This seems to be the secret mission of the series, which uses its easily marketable concept as a Trojan Dog for bigger sociopolitical ideas. “Ice on The Water,” for example, is a simplistic tale about a fisherman on Lake Cuomo, Italy, who takes his dog Ice with him to catch fresh food for his family-run restaurant. Typically Italian in sentiment, it doubles up as a lesson in sustainable fishing and finding new solutions to environmental issues.
If the first three episodes are individual tales of man-dog connection, the second half takes a broader look at the doggy world. The standout is “Scissors Down,” which depicts the competitive world of dog grooming, and the culture clash between Japanese and American styles. It’s a study not only in how Japan treats dogs like children — or, in some strains of Buddhism, as mystical creatures — but also the intense dedication that goes into making a poodle as cute as possible. Digressions are common throughout this episode, the best including several women meeting up with their tiny animals at a canine-friendly restaurant. On the face of it, this looks patently absurd, but once it digs deeper into these women’s loneliness and the great joy it brings to their lives, who am I to judge? If Dogs is to teach us anything about life, it’s that your connection to animals and other people is deeply personal, and you should be proud to celebrate it any way you want.
The last two episodes are tales of rescue — one at an overflowing free-range shelter for abandoned dogs in Costa Rica, the other depicting a doggy enthusiast that transfers lonely canines from Texas shelters to proud owners in New York City. In the last episode, series creator Glen Zipper makes a strong-case for New York as the best dog city in the world. With more canines than the entire human population of Cleveland, these four-legged friends come in all shapes and sizes, and the city is portrayed as a kind of real life Zootopia. In both episodes, the lengths these people go to in order to make their companions happy is quite incredible. The dog ranch in Costa Rica is basically bursting apart at the seams, with more dogs than they can possible wish to help, but the owners still express massive guilt at every animal they have to leave behind. The chances of weeping at least once here is high.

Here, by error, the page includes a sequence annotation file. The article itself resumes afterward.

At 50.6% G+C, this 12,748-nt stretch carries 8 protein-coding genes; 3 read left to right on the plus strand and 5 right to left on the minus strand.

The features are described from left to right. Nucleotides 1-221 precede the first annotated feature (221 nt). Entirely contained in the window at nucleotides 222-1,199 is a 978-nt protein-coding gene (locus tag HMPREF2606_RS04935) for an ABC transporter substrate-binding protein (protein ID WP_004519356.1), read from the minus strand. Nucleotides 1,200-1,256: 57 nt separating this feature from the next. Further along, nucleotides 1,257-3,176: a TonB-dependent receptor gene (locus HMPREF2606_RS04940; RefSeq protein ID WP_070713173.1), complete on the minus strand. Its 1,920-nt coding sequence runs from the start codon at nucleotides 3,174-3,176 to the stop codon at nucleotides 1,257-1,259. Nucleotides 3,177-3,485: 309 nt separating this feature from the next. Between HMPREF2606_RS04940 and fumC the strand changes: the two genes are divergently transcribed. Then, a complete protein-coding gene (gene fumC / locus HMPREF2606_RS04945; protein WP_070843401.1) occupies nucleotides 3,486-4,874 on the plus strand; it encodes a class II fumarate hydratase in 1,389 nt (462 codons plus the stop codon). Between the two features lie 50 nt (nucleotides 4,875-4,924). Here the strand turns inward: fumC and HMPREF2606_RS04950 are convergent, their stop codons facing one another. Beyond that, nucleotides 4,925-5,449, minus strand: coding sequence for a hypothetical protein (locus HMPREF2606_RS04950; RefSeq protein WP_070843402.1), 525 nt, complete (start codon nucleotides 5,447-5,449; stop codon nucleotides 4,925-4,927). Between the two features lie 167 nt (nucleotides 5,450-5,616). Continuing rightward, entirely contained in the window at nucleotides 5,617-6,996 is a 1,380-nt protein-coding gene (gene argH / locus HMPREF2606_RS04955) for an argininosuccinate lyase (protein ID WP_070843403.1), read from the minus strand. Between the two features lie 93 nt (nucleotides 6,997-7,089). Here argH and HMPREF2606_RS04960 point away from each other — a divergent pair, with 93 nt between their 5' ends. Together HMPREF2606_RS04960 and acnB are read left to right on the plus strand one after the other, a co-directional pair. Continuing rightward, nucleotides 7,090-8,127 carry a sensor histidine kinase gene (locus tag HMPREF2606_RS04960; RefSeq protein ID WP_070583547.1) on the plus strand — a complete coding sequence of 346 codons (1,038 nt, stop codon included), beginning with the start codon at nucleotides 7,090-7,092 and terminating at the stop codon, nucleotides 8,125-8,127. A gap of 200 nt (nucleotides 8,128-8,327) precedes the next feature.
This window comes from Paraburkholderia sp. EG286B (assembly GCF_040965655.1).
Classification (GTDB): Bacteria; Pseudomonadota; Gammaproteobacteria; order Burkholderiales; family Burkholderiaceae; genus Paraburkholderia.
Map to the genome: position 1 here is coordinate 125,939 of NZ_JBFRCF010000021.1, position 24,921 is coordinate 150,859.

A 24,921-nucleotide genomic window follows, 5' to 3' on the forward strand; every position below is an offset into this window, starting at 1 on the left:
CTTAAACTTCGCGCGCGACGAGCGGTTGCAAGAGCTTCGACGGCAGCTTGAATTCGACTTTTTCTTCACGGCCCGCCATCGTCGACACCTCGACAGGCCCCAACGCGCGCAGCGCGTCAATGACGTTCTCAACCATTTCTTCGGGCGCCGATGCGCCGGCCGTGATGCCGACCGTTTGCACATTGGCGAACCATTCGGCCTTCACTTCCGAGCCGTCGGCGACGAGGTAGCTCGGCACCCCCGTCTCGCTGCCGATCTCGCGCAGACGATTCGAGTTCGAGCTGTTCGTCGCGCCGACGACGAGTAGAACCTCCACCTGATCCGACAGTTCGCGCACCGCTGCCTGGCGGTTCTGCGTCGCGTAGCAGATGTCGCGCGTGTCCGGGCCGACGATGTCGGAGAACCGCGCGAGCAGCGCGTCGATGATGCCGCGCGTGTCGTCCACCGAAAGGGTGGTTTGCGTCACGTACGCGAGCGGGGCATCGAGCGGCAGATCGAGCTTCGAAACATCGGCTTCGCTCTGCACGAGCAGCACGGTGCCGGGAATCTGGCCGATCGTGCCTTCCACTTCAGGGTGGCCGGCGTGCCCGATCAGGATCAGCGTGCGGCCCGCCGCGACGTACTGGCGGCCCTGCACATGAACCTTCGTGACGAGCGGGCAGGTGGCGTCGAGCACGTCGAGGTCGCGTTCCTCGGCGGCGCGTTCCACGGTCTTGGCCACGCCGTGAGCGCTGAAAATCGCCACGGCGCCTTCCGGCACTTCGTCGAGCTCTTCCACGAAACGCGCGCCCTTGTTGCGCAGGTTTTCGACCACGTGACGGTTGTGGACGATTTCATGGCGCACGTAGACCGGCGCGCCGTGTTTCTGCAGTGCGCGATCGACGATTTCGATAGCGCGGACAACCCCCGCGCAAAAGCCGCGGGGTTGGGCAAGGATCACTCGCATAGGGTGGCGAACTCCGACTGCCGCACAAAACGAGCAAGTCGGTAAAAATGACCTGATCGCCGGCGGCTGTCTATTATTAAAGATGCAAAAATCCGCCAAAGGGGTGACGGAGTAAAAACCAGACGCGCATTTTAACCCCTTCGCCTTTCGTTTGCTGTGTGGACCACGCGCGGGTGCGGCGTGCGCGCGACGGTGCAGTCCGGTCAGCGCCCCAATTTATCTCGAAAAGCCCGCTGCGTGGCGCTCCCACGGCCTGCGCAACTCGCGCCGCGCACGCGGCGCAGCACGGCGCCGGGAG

Dogs are the most dependable animals in the world. They can tell if you’re happy or sad, feeling well or sick, and can even help you with complex tasks. It’s strange that when a cat is friendly, their owner always says: “he’s like a dog.” If you are kind to them they will be kind to you, but if you train them to kill, then they will kill too. In that way they are the perfect mirror for human behaviour. Dogs could’ve just been a walk in the park and would’ve still been a relative success for Netflix, but they have really put effort and ambition into telling a variety of fascinating and layered dog tales, making it one of the most surprisingly brilliant — and human — TV series of the year. Woof woof!